Everybody wants to talk to FedEx Tom.

I’m all about the desert island Tom.

So lest you feel all alone on a desert island during this season of tra-tra-tra-transition, here’s the top three themes from my SheChanges island to yours…imagine me floating them your way, like happy little Wilson volleyballs to wash up on your shore.

1. Be The Moon
I came across a scene which perfectly captures the energy I’m feeling among my clients this week—especially the leaders working to change organization from the inside out. In this book, two women on a “turtle team” were tasked with ensuring that hundreds of baby turtles, upon hatching from this nest, would make their way safely to the ocean. The moon was dark that night, and the turtles had no bearing to guide them toward the ocean. With the absence of the moon to light their way, their instincts got turned around. One of the women yelled to the other to run down to the water’s edge and “be the moon” by turning on her flashlight and holding it high over her head. And sure enough, the crew of disoriented hatchlings locked on her light and made a beeline for the ocean. All because one woman believed another woman could be a wonderful stand in for a full moon to guide some weary travelers away from harm.

Want some inspiration to be the moon? Watch Keala Settle sing “This is Me” from the movie The Greatest Showman—long before the movie got the green light to be produced. Watch what happens in the room (and in you) when she comes out from behind the music stand.

2. A Mixed Bag
I have heard this exact phrase no less then five times this week. This is the language of transition. This is the yes/and that happens when we don’t know what will happen next. There is a massive range of emotions and perspectives being held by us collectively right now, and it is changing moment to moment, like the wild winds and thunderstorms that seem to come out of nowhere—blowing out the old and blowing in the new. I joked this past weekend that I witnessed seven days of weather in one day. It seems our capacity to experience extreme highs and extreme lows continues to be tested—and consequently strengthened. Discernment is key—as is listening to our bodies as a means to access what’s true for us moment to moment. Like the birds who take their lead from nature and not machines, the people I work with are learning to ride the waves of clarity with great joy and enthusiasm and also don’t hesitate to make themselves scarce when the storms rage and the temperatures drop. Boundaries are a thing right now, more than ever, and I see my clients magnetizing allies as frequently as they are making themselves unavailable to as$holes.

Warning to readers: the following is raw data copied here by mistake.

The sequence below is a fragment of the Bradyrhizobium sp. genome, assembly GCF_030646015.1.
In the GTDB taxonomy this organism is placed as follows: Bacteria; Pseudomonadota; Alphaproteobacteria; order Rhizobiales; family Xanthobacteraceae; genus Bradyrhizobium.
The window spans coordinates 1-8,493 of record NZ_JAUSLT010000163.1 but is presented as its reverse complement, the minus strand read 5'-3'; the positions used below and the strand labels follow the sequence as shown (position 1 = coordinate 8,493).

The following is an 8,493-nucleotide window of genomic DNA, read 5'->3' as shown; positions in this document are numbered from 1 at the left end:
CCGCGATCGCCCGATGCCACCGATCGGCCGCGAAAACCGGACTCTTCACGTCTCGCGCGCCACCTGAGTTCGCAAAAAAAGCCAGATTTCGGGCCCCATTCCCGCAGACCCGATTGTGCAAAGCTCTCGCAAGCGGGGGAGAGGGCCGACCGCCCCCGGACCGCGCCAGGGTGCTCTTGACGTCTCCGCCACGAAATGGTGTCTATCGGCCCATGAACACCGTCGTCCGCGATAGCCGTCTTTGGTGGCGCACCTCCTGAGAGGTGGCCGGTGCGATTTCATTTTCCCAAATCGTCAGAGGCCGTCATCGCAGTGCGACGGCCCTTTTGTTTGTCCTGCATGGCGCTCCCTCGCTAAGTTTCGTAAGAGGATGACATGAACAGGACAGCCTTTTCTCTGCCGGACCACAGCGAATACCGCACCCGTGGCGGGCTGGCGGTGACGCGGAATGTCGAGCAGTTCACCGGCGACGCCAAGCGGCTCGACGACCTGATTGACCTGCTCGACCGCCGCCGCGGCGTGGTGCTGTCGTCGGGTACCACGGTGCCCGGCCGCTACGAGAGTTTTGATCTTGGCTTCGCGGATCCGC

Want to know how to move closer to your truth? Check out The Way of Integrity: Finding The Path to Your True Self, the latest (awesome) book by Martha Beck.

3. With Me? Without Me.
Have you ever seen the movie Knight and Day with Tom Cruise and Cameron Diaz? There’s this scene in there that gets repeated a couple of times—once by Tom, once by Cameron—that really captures the bottomline invitation I hear so many of my clients making right now. Time is tight, pressure is high and a critical decision needs to be made. To illustrate how clear the decision is, one of them puts their hand up high and says WITH me, and then drops it down low and says WITHOUT me. Then, for good measure will repeat it: WITH me (high), WITHOUT me (low). The message? Your choice, but here’s how it’s going to look and the decision needs to be made now. That is happening all over the place as brave and bold leaders are laying it down in no uncertain terms. The call is clear: I am moving us in this direction right now. I’m beyond explaining. I’m not asking for permission. I don’t need you to understand. You’re welcome to come along, but if you don’t, you won’t.

Want some inspiration to lay it down for fence-sitters? Check out Professional Troublemaker: The Fear Fighting Manual by Luvvie Ajayi Jone.